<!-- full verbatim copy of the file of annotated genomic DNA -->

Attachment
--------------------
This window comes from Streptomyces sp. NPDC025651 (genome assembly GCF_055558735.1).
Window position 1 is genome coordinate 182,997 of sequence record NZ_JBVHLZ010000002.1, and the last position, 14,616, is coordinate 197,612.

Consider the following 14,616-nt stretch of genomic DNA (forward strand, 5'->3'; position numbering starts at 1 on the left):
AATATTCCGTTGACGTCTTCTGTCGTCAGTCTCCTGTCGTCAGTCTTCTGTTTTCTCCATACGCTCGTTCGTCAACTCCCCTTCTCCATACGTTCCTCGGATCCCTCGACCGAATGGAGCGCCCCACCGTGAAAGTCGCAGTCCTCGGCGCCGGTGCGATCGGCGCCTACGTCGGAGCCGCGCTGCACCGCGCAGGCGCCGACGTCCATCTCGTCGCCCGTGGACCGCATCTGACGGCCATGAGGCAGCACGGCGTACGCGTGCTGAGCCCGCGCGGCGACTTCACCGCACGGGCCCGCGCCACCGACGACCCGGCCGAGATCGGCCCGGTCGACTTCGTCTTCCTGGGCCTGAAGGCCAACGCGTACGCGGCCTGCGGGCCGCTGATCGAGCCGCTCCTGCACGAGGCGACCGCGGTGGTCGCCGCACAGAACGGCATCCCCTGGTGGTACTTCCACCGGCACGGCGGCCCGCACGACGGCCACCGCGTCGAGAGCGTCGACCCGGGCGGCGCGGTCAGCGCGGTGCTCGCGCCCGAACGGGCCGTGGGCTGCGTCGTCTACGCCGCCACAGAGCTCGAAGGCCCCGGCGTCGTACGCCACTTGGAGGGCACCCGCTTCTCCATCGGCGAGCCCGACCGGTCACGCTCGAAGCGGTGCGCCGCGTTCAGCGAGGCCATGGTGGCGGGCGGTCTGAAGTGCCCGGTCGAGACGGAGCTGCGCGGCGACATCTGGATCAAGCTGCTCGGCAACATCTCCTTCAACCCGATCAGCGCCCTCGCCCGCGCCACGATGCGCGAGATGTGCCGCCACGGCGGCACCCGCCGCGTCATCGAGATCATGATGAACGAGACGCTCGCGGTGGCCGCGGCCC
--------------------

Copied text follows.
This window comes from Streptomyces sp. NPDC025651 (genome assembly GCF_055558735.1).
Window position 1 is genome coordinate 182,997 of sequence record NZ_JBVHLZ010000002.1, and the last position, 14,616, is coordinate 197,612.

Consider the following 14,616-nt stretch of genomic DNA (forward strand, 5'->3'; position numbering starts at 1 on the left):
AATATTCCGTTGACGTCTTCTGTCGTCAGTCTCCTGTCGTCAGTCTTCTGTTTTCTCCATACGCTCGTTCGTCAACTCCCCTTCTCCATACGTTCCTCGGATCCCTCGACCGAATGGAGCGCCCCACCGTGAAAGTCGCAGTCCTCGGCGCCGGTGCGATCGGCGCCTACGTCGGAGCCGCGCTGCACCGCGCAGGCGCCGACGTCCATCTCGTCGCCCGTGGACCGCATCTGACGGCCATGAGGCAGCACGGCGTACGCGTGCTGAGCCCGCGCGGCGACTTCACCGCACGGGCCCGCGCCACCGACGACCCGGCCGAGATCGGCCCGGTCGACTTCGTCTTCCTGGGCCTGAAGGCCAACGCGTACGCGGCCTGCGGGCCGCTGATCGAGCCGCTCCTGCACGAGGCGACCGCGGTGGTCGCCGCACAGAACGGCATCCCCTGGTGGTACTTCCACCGGCACGGCGGCCCGCACGACGGCCACCGCGTCGAGAGCGTCGACCCGGGCGGCGCGGTCAGCGCGGTGCTCGCGCCCGAACGGGCCGTGGGCTGCGTCGTCTACGCCGCCACAGAGCTCGAAGGCCCCGGCGTCGTACGCCACTTGGAGGGCACCCGCTTCTCCATCGGCGAGCCCGACCGGTCACGCTCGAAGCGGTGCGCCGCGTTCAGCGAGGCCATGGTGGCGGGCGGTCTGAAGTGCCCGGTCGAGACGGAGCTGCGCGGCGACATCTGGATCAAGCTGCTCGGCAACATCTCCTTCAACCCGATCAGCGCCCTCGCCCGCGCCACGATGCGCGAGATGTGCCGCCACGGCGGCACCCGCCGCGTCATCGAGATCATGATGAACGAGACGCTCGCGGTGGCCGCGGCCC